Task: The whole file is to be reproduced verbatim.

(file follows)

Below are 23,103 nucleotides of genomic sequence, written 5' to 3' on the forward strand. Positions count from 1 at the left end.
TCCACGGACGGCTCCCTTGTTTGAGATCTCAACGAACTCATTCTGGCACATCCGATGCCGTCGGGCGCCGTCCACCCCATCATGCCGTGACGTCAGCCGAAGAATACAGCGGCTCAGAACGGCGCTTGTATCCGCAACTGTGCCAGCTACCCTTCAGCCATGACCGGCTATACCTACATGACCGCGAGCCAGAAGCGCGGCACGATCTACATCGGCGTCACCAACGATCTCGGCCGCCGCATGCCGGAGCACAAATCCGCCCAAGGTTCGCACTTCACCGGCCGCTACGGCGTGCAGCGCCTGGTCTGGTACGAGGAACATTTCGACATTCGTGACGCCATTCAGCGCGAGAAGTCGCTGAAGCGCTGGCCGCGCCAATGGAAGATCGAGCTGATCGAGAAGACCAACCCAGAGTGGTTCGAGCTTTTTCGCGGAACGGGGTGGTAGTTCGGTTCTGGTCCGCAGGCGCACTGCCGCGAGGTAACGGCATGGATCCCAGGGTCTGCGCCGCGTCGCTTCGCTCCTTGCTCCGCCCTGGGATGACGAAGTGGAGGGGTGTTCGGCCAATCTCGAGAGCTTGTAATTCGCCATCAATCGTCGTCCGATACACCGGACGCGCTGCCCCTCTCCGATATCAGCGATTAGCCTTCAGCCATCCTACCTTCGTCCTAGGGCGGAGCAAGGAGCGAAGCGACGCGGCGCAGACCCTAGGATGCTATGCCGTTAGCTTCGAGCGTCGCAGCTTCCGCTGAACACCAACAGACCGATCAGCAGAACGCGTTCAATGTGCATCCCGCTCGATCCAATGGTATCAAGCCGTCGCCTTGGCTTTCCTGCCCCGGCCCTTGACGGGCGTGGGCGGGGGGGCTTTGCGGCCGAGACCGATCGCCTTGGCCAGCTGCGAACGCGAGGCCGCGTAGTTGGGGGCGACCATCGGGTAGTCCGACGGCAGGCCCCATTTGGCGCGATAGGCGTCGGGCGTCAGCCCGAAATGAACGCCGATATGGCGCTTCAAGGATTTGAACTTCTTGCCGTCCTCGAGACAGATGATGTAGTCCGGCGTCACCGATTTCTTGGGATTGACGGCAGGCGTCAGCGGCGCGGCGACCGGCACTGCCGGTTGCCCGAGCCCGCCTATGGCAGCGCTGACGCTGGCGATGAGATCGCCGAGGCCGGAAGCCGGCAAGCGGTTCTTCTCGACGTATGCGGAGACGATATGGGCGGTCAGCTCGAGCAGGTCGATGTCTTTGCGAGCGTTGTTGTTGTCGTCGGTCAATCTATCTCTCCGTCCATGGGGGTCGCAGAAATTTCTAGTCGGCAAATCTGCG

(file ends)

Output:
Below are 23,103 nucleotides of genomic sequence, written 5' to 3' on the forward strand. Positions count from 1 at the left end.
TCCACGGACGGCTCCCTTGTTTGAGATCTCAACGAACTCATTCTGGCACATCCGATGCCGTCGGGCGCCGTCCACCCCATCATGCCGTGACGTCAGCCGAAGAATACAGCGGCTCAGAACGGCGCTTGTATCCGCAACTGTGCCAGCTACCCTTCAGCCATGACCGGCTATACCTACATGACCGCGAGCCAGAAGCGCGGCACGATCTACATCGGCGTCACCAACGATCTCGGCCGCCGCATGCCGGAGCACAAATCCGCCCAAGGTTCGCACTTCACCGGCCGCTACGGCGTGCAGCGCCTGGTCTGGTACGAGGAACATTTCGACATTCGTGACGCCATTCAGCGCGAGAAGTCGCTGAAGCGCTGGCCGCGCCAATGGAAGATCGAGCTGATCGAGAAGACCAACCCAGAGTGGTTCGAGCTTTTTCGCGGAACGGGGTGGTAGTTCGGTTCTGGTCCGCAGGCGCACTGCCGCGAGGTAACGGCATGGATCCCAGGGTCTGCGCCGCGTCGCTTCGCTCCTTGCTCCGCCCTGGGATGACGAAGTGGAGGGGTGTTCGGCCAATCTCGAGAGCTTGTAATTCGCCATCAATCGTCGTCCGATACACCGGACGCGCTGCCCCTCTCCGATATCAGCGATTAGCCTTCAGCCATCCTACCTTCGTCCTAGGGCGGAGCAAGGAGCGAAGCGACGCGGCGCAGACCCTAGGATGCTATGCCGTTAGCTTCGAGCGTCGCAGCTTCCGCTGAACACCAACAGACCGATCAGCAGAACGCGTTCAATGTGCATCCCGCTCGATCCAATGGTATCAAGCCGTCGCCTTGGCTTTCCTGCCCCGGCCCTTGACGGGCGTGGGCGGGGGGGCTTTGCGGCCGAGACCGATCGCCTTGGCCAGCTGCGAACGCGAGGCCGCGTAGTTGGGGGCGACCATCGGGTAGTCCGACGGCAGGCCCCATTTGGCGCGATAGGCGTCGGGCGTCAGCCCGAAATGAACGCCGATATGGCGCTTCAAGGATTTGAACTTCTTGCCGTCCTCGAGACAGATGATGTAGTCCGGCGTCACCGATTTCTTGGGATTGACGGCAGGCGTCAGCGGCGCGGCGACCGGCACTGCCGGTTGCCCGAGCCCGCCTATGGCAGCGCTGACGCTGGCGATGAGATCGCCGAGGCCGGAAGCCGGCAAGCGGTTCTTCTCGACGTATGCGGAGACGATATGGGCGGTCAGCTCGAGCAGGTCGATGTCTTTGCGAGCGTTGTTGTTGTCGTCGGTCAATCTATCTCTCCGTCCATGGGGGTCGCAGAAATTTCTAGTCGGCAAATCTGCG